A book of magazine articles implies certain contradictions. Magazines are read and then, a few weeks or months later, recycled or passed on, while books linger, asserting their worthiness to be reread. The anthology Best American Magazine Writing 2007, consisting of winners and finalists from the American Society of Magazine Editors’ annual awards and published in conjunction with the Columbia School of Journalism, takes on that very contradiction. In the introduction, ASME president Cynthia Leive claims that these articles “are just as rich and rewarding on the second or third reading as they were . . . on the first.” And she’s right; except for one misstep, they succeed. From mountain climbing to Mozart, Agent Orange to Scientology, these articles almost unanimously engage.
The exception is Vanessa Grigoriadis’s profile of fashion designer Karl Lagerfield, which is also unfortunately the first piece in the book. Though it is cleverly written, it really does seem to be, well, all style.
Is this criticism fair? Does everything need to mean something? Whether serious or lighthearted, if an essay or article is going to endure it must do more than just portray something. It must ask, directly or indirectly, some questions, and the very best articles use one very specific topic as a prism to separate out larger issues. For example, William Langewiesche’s “Rules of Engagement” discusses an instance of possible war crimes committed in Iraq, but resonates beyond the current conflict by making readers consider where exactly the responsibility for a soldier’s choices lies. Conversely, Caroline Alexander’s profile of mountaineer Reinhold Messner in “Murdering the Impossible” succeeds where Grigoriadis fails, moving beyond Messner’s admittedly fascinating subject to investigate a human need to exceed limitations.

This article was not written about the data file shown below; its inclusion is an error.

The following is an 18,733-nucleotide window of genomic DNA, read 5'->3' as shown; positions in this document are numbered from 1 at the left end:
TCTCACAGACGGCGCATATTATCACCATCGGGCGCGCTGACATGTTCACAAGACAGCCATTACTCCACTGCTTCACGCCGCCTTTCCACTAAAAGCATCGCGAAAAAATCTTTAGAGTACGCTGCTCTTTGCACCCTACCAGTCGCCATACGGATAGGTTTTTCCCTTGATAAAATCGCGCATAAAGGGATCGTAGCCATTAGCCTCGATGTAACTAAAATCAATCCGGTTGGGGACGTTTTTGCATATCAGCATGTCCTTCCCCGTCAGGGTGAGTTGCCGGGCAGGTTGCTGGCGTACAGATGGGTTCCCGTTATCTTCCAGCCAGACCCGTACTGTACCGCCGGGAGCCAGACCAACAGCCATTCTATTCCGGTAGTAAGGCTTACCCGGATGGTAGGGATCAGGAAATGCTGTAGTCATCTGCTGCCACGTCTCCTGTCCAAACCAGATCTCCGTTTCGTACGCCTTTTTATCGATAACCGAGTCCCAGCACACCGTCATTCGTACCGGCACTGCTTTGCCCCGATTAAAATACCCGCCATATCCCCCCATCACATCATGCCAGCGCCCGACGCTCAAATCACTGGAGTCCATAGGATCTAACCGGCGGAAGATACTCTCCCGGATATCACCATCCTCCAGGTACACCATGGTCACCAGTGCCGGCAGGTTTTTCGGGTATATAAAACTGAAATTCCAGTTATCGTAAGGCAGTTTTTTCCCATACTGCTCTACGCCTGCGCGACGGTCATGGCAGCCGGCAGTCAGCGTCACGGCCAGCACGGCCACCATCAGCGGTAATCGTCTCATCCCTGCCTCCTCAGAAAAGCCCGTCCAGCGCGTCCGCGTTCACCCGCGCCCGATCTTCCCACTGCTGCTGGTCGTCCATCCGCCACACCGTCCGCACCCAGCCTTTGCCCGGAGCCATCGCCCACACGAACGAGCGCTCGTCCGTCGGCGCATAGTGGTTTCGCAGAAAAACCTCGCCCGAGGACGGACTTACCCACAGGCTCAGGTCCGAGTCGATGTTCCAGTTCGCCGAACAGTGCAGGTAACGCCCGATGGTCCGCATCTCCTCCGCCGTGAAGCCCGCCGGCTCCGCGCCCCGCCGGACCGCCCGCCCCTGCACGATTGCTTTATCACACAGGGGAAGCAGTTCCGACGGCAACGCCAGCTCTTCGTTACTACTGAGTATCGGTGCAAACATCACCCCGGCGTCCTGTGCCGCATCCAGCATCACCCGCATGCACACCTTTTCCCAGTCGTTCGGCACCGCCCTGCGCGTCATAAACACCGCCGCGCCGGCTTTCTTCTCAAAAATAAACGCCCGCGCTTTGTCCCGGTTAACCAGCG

Read together as an anthology, certain themes emerge. For example, Tom Junod’s “The Loved Ones” and Andrew Corsello’s “The Other Side of Hate,” which both address guilt, innocence, and forgiveness, are strengthened by their juxtaposition. Junod’s article, an unsettling analysis of criminal charges brought against two New Orleans nursing home owners whose unevacuated patients died in Hurricane Katrina, examines the country’s need to blame someone for the Katrina tragedy. Meanwhile, Corsello’s piece looks at the friendship between a hotheaded young black priest in Zimbabwe and an older white farmer whose land has been taken, sensitively detailing their efforts to transform themselves and empathize with other victims of their country’s ongoing tragedies. In some ways it is the other half of Junod’s analysis, offering the difficult but ultimately achievable possibility of moving past blame to forgiveness.
Equally gripping is “The School,” C.J Chivers’ lengthy, nearly hour-by-hour recreation of the three-day siege of a Russian school by Chechan rebels. Though the writing is terse and less obviously crafted than the other pieces, Chivers allows the voices of dozens of hostages to come through. Sheer horror results. “Prairie Fire,” about the unexplained suicide of an adored Nebraska adolescent prodigy, is a very different read, but again, Konigsberg allows the voices and opinions of his interview subjects (the boy’s parents, psychologist, sister, friends, and ex-piano teachers, among others) to come through. By the end of the article, many of their arguments have unraveled, forcing the reader to question what exactly intelligence is and how to measure it.
While many of the best entries are reportage or features addressing deadly serious topics, Sandra Tsing Loh’s “Rhymes with Rich” shows that it doesn’t have to be that way. Her nastily hilarious column skewers wealthy, self-obsessed mothers and could serve as a case-study of our so-called postfeminist era. Other standouts include Susan Casey’s environmental wake-up call, “Our Oceans are Turning into Plastic . . . Are We?,” Michael Donohue’s essay “Russell and Mary,” about the writer’s attempts to recreate a life from the papers he found in the home of his deceased landlady, and Janet Reitman’s “Inside Scientology” with its wrenching interviews from young people trying to escape from the cult.
According to the Magazine Publishers of America’s statistics, the average magazine reader spends only 44 minutes per issue, whereas books take days or weeks. Magazines can be read out of order, books usually are not. You can skip a lot of articles in a magazine and still feel that you “got through” the whole thing; a book isn’t over till it’s over. So how then, should we read the Best American Magazine Articles? Out of order, I’d say, skipping at least one article, but keeping it to read again.
Elizabeth Wadell is a contributing editor to The Quarterly Conversation.
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